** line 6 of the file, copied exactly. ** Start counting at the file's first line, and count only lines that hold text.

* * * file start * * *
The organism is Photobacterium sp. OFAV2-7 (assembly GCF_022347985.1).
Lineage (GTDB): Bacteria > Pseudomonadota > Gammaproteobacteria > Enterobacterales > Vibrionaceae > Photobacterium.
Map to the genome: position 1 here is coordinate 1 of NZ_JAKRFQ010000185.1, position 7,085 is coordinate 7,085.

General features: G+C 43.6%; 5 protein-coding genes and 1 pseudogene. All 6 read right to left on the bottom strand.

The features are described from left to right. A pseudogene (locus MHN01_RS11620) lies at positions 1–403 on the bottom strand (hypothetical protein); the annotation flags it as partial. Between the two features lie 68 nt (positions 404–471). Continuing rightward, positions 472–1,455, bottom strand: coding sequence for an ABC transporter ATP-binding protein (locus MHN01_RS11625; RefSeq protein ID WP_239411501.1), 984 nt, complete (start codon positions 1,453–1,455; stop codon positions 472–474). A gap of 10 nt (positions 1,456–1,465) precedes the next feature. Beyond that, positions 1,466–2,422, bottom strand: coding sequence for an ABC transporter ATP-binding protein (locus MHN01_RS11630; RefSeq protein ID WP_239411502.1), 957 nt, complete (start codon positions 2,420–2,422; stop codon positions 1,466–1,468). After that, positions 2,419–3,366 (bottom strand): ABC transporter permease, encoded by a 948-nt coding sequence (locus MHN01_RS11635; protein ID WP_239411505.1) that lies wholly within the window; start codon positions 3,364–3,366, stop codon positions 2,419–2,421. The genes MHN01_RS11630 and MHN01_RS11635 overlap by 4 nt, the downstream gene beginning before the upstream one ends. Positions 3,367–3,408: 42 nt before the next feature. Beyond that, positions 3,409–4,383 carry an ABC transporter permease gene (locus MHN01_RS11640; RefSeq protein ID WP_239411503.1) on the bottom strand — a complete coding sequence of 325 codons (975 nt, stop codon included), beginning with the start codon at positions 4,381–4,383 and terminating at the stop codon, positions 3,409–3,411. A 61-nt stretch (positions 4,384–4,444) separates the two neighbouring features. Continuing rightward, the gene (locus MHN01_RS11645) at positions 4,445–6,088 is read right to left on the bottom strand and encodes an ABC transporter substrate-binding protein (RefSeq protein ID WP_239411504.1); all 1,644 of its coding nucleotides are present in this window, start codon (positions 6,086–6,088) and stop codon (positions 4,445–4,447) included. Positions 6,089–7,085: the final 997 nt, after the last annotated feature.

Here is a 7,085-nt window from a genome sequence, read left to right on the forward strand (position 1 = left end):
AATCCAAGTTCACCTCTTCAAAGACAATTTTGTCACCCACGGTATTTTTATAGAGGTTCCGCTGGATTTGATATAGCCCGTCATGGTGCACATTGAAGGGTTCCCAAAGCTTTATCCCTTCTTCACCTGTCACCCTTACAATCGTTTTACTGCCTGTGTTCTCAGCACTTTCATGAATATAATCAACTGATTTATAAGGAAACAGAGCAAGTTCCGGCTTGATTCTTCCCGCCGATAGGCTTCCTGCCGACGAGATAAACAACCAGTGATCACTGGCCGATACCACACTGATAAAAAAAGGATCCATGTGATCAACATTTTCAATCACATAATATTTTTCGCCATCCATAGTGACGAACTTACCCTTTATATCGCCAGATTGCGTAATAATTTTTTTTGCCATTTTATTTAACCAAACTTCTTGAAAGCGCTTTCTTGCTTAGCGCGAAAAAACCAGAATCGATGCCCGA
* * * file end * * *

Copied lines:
Here is a 7,085-nt window from a genome sequence, read left to right on the forward strand (position 1 = left end):